Int J Mol Sci. 2022;23(19):11124. doi:10.3390/ijms231911124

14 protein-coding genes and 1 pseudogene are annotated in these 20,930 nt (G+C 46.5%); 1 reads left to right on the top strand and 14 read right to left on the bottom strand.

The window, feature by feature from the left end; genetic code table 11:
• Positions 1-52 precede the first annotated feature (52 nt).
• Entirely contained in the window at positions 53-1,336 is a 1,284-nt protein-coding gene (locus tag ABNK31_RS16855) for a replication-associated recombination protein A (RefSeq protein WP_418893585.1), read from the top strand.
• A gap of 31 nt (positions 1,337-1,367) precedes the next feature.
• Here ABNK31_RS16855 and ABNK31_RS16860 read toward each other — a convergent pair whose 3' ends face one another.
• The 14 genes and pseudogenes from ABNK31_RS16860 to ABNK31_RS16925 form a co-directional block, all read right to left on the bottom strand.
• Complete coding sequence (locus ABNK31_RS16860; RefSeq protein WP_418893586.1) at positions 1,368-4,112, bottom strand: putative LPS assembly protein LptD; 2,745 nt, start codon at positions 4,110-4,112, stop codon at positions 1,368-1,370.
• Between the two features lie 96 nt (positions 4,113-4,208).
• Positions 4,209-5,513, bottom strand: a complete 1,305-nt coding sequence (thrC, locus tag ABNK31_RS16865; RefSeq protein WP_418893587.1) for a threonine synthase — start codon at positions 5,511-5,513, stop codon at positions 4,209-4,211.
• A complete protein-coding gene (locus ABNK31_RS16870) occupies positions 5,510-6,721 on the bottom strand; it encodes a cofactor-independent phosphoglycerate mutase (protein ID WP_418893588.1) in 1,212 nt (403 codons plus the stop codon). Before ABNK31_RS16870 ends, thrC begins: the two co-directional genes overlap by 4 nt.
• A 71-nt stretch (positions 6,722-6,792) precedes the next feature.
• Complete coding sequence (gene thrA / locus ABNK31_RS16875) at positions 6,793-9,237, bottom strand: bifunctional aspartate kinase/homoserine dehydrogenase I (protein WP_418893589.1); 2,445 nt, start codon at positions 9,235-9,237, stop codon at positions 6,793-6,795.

Cowden syndrome (CS) is a rare autosomal dominant disorder associated with multiple hamartomatous and neoplastic lesions in various organs. Most CS patients have been found to have germline mutations in the PTEN tumor suppressor. In the present study, we investigated the causative gene of CS in a family of PTEN (phosphatase and tensin homolog deleted on chromosome 10) -negative CS patients. Whole exome sequencing analysis revealed AMBRA1 (Autophagy and Beclin 1 Regulator 1) as a novel candidate gene harboring two germline variants: p.Gln30Arg (Q30R) and p.Arg1195Ser (R1195S). AMBRA1 is a key regulator of the autophagy signaling network and a tumor suppressor. To functionally validate the role of AMBRA1 in the clinical manifestations of CS, we generated AMBRA1 depletion and Q30R mutation in hTERT-RPE1 (humanTelomerase Reverse Transcriptase-immortalized Retinal Pigmented Epithelial cells) using the CRISPR-Cas9 gene editing system. We observed that both AMBRA1-depleted and mutant cells showed accumulation in the S phase, leading to hyperproliferation, which is a characteristic of hamartomatous lesions. Specifically, the AMBRA1 Q30R mutation disturbed the G1/S transition of cells, leading to continuous mitotic entry of mutant cells, irrespective of the extracellular condition. From our analysis of primary ciliogenesis in these cells, we speculated that the mitotic entry of AMBRA1 Q30R mutants could be due to non-functional primary cilia that lead to impaired processing of extracellular sensory signals. Additionally, we observed a situs inversus phenotype in ambra1-depleted zebrafish, a developmental abnormality resulting from dysregulated primary ciliogenesis. Taken together, we established that the AMBRA1 Q30R mutation that we observed in CS patients might play an important role in inducing the hyperproliferative potential of cells through regulating primary ciliogenesis.
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